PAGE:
Bikes and rain seem to not mix – but if you know how to cycle in the rain,  you can get a good workout and keep your routine steady. Whether you live in Atlanta or Seattle, the rainy season seems to take place from May until October. This makes cycling almost impossible, unless you know the right way to cycle in the rain. Below are the best tips to help you better your cycling abilities, so you can keep going during the rainy season.

Wear Yellow – Or At Least Something Bright

We all know that dark clothing just isn’t great to wear in dreary, rainy weather. Riders and drivers cannot see you coming. It is best to wear yellow – or at least something bright. If you’re not digging a bright yellow cycling shirt, get a bright vest or hat to signal that you are around.

Invest in a Waterproof Jacket

Not just any waterproof jacket, but one that is 1) brightly colored, and 2) made for cyclists. This often includes vents under the arms to help sweat vent out, keeping you cool and dry.

Check – and Recheck – Brake Pads

When you cycle in the rain, you will wear out your brake pads more quickly than cycling in ideal conditions. If you aren’t familiar with checking your brake pads, take your bike to your local cycling shop – they can show you how to do it.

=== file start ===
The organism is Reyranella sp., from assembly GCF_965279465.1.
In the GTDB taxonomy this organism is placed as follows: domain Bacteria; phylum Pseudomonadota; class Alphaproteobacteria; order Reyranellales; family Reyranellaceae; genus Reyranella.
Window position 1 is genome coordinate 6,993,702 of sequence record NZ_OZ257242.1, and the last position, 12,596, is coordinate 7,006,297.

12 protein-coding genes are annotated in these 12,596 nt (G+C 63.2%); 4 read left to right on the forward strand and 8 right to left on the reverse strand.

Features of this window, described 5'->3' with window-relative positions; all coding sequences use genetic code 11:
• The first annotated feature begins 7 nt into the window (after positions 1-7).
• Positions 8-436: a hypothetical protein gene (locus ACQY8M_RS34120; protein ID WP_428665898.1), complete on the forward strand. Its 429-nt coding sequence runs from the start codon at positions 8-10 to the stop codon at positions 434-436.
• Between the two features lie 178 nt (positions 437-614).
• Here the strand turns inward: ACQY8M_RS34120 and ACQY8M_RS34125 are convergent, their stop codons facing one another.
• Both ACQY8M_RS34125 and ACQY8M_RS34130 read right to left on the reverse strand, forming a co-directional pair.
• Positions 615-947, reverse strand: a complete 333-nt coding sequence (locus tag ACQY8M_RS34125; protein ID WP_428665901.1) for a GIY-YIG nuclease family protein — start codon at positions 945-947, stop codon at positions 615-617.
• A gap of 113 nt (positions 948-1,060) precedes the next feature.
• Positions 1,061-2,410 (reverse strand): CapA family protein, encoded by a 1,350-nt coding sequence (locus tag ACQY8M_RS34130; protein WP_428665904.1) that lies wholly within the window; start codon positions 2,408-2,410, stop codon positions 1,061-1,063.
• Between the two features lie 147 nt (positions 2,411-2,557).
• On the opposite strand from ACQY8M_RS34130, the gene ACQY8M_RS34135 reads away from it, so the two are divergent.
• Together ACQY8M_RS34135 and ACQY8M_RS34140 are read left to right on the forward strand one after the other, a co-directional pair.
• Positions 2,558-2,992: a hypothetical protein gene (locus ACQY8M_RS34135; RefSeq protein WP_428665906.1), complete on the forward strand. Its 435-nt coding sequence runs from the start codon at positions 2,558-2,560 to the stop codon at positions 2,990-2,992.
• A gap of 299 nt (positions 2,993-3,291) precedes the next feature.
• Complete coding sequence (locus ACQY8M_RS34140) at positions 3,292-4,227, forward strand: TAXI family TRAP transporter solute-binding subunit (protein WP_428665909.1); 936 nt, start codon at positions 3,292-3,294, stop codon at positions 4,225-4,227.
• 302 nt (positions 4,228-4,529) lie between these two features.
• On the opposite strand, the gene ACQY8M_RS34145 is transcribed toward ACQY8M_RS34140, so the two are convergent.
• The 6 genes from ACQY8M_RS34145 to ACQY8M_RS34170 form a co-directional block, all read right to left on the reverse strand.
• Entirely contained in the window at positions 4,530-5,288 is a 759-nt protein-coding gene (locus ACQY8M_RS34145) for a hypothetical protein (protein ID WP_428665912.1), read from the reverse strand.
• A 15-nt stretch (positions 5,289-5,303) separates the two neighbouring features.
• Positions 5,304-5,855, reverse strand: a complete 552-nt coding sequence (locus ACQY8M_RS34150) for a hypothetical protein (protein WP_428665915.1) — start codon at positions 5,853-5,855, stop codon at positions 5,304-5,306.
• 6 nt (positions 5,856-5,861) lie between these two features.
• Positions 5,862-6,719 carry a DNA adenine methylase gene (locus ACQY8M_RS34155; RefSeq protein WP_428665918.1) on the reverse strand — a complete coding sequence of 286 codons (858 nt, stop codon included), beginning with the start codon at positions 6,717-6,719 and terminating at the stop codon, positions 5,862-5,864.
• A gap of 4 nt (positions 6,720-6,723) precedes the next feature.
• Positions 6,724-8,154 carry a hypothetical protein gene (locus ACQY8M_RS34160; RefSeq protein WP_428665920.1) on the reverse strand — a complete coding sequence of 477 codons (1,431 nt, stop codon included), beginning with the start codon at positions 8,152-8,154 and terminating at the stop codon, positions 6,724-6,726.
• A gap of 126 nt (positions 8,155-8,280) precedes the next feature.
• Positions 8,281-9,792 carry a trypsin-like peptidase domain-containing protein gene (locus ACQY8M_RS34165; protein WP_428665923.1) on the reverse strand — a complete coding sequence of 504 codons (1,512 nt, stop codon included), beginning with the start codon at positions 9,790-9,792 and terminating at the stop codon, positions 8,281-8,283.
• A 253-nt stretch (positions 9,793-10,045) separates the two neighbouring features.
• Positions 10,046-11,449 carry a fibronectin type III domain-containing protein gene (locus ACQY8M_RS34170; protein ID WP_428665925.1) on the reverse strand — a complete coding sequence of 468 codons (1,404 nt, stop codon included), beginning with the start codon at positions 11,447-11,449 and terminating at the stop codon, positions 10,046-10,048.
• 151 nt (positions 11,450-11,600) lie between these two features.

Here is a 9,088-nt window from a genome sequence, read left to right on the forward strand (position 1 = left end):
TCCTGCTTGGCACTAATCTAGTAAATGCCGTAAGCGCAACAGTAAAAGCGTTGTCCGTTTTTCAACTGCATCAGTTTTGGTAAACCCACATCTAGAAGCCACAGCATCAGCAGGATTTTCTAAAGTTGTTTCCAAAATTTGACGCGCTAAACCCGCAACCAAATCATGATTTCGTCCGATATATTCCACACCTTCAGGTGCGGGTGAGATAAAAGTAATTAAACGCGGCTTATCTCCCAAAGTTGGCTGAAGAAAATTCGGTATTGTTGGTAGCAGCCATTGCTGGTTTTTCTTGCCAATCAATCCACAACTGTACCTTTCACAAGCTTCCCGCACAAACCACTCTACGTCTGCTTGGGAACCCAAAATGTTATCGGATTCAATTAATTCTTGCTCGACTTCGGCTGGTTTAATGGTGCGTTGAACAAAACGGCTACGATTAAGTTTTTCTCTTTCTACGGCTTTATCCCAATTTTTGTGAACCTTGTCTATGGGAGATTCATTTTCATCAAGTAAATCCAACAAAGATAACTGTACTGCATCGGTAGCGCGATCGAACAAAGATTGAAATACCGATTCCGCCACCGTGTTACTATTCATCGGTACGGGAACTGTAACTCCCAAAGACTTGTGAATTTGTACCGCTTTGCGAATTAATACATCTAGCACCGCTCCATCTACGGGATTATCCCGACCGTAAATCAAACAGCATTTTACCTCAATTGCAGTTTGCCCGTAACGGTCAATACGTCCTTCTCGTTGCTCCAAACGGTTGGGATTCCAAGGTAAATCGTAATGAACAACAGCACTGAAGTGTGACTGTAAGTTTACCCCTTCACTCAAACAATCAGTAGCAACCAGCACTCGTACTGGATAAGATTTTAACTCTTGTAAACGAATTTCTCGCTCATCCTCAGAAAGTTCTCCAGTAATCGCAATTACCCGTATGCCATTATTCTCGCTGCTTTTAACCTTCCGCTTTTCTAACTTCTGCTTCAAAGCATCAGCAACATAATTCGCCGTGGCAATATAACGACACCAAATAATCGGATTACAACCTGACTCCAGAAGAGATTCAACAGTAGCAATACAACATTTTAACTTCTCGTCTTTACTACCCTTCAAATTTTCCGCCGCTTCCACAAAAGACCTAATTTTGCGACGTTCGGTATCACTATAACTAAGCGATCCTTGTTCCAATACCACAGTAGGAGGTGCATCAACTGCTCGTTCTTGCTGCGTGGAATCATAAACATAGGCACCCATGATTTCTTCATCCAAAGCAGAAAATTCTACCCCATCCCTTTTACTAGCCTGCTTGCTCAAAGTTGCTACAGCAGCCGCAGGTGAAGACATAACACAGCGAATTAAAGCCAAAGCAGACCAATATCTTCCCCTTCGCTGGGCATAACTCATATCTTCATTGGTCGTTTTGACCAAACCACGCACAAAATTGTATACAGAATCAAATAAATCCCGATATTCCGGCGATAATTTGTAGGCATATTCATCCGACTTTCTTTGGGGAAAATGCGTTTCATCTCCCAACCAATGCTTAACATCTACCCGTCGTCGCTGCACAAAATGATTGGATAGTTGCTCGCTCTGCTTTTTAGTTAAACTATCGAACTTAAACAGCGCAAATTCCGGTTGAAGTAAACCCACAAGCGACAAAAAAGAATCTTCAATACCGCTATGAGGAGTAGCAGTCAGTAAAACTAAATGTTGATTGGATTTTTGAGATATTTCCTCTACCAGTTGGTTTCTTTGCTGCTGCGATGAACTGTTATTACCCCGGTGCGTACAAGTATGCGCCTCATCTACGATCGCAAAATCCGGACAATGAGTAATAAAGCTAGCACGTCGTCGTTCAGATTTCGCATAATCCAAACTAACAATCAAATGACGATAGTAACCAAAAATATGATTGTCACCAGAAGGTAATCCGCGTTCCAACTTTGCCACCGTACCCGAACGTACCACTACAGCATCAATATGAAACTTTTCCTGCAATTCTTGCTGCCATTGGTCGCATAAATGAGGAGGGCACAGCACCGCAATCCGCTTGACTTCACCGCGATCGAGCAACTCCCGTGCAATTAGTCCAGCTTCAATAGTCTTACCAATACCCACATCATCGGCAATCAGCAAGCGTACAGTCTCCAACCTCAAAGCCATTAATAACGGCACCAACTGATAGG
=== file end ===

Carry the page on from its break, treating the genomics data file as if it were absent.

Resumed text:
Avoid Potholes

This should be common sense, but unless you risk riding off a cliff or into a car, please avoid potholes. Many times rain can fill a hole quickly, and what you think is just a tiny pothole could really be inches deep – and riding thought a deep hole could cause injury.

Install Fenders on Your Wheels

This is especially important if you are a group rider. Installing fenders on your wheels can not only help keep you dry, but it helps keep your wheels safe from mud flying up from a neighboring cyclist. Fenders are affordable – and you can often have them installed at your local cycling shop.

Reflectors… Reflectors Everywhere!

Yes, it can look cheesy, but it is worth the cheesiness. Have a reflector on your backpack, your rear fender, and the front and back of your helmet. These help you stay visible to oncoming traffic. Also, if you can afford a headlight for the front of your bike, do it!

Lube Up

Use a much larger amount of chain lube during the rainy season. Rainwater rusts like no other, and while you may think that you are using too much chain lube, you probably are not. Slick it on thick.

Invest In A Rain-Friendly Bike

If you are in especially rainy area, or if you vacation in rainy areas, consider a “rain-friendly” bike. These bikes may cost more, but they have all of the gadgets pre-installed, so you do not have to worry with anything that you need to purchase and install later. While this may not be worth the investment for the casual cyclist, it maybe for someone has views this more of a sport.